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As part of the questions of my life, I would like to know how
the paleontologists can reconstruct the insertion points, extension
and strength of the muscles of the dinosaurs, for example,
only with the fossils of their bones? How can they take a group of
bones and reconstruct the body shape of the animal that have it?
You can help me to find books or papers for learn about this?
***** NOTES from Joe Sexton (JOE @ SEXTON) at 3/27/94 9:38p
I'm not technically a researcher in this field, so I can't site you to
specific papers or books, but I do recall from various readings that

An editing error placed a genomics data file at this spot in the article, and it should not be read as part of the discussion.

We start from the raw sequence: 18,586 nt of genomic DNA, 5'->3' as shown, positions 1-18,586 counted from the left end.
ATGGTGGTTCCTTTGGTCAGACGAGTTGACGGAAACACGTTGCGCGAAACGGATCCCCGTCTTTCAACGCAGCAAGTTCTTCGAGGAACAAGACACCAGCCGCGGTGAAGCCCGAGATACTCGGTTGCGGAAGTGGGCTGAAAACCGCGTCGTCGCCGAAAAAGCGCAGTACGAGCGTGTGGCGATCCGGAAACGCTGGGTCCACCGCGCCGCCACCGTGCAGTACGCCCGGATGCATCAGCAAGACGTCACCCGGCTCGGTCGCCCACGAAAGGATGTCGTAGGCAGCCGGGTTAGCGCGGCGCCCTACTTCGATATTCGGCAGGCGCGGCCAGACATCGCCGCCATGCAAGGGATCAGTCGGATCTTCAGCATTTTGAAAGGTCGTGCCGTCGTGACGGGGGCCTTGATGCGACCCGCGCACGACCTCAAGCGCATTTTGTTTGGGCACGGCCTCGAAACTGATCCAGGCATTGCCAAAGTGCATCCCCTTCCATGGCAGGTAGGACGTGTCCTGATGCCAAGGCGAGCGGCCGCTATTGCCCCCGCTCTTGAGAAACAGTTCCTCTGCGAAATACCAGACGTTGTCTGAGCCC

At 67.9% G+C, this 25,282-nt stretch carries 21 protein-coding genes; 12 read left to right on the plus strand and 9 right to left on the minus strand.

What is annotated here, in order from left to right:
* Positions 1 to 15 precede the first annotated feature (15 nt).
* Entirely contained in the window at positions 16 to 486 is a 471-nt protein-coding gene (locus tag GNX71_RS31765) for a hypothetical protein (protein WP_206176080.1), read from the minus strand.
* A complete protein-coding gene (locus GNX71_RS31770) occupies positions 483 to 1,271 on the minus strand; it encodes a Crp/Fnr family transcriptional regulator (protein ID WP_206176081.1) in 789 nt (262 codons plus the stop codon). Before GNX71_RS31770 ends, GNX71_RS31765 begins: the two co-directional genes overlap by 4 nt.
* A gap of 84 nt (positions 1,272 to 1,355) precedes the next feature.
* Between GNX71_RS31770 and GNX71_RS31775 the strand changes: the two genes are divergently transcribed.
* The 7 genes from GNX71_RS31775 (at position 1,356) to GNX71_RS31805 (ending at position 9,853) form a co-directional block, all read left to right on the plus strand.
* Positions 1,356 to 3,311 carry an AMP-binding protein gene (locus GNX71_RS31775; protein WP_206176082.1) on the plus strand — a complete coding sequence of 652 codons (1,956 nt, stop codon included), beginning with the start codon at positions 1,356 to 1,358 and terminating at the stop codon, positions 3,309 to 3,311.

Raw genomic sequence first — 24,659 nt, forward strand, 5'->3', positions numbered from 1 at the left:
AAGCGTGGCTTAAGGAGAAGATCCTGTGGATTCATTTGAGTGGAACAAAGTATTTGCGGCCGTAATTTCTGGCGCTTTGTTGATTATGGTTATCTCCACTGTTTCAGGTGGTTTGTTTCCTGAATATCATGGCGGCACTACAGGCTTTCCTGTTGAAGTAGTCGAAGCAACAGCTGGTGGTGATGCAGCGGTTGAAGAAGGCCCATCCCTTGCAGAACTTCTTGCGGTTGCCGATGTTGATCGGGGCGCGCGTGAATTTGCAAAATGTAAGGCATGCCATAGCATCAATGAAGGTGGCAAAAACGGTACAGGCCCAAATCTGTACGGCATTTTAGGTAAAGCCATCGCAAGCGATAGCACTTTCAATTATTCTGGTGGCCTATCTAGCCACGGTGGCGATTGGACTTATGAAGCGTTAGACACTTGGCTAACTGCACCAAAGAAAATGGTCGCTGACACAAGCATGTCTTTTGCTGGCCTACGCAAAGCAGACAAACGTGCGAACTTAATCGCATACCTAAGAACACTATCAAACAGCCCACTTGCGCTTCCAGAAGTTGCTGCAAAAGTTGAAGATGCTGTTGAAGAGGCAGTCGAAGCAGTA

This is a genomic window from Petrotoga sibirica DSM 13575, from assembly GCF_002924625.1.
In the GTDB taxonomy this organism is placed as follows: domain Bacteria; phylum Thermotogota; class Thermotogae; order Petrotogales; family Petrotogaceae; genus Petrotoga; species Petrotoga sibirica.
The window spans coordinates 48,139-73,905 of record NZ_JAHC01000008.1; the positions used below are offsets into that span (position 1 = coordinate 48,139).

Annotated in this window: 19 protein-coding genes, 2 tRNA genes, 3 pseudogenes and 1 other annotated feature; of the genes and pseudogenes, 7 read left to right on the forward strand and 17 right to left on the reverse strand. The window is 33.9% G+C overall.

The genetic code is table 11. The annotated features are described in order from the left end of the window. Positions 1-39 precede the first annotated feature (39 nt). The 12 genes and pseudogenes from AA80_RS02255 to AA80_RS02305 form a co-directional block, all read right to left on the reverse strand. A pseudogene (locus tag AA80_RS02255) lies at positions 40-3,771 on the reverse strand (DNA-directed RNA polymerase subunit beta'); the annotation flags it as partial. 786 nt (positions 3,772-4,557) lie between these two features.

researchers can reconstruct specific muscles and tell a great deal about
them from the scars they leave on bones. A muscle has both origin and
insertion contacts to bones via tendons. At the point where the tendons
attach to a bone, they leave scars on the bone that can be measured. A
large, powerful muscle such as the biceps or the deltoid will have a
large tendon attaching it to the bone, and will leave a larger scar.
Apparently muscles that work harder also leave larger scars.
I remember specifically reading in National Geographic Magazine back a
few years ago when some skeketons were unearthed in Pompeii. The
researchers determined that one of the skeletons they found was a slave
girl beause the scars on her arm bones were particularly large, and this
was the result of her having been forced to carry heavy loads, so they
concluded she was a slave. I guess the same theories would apply.
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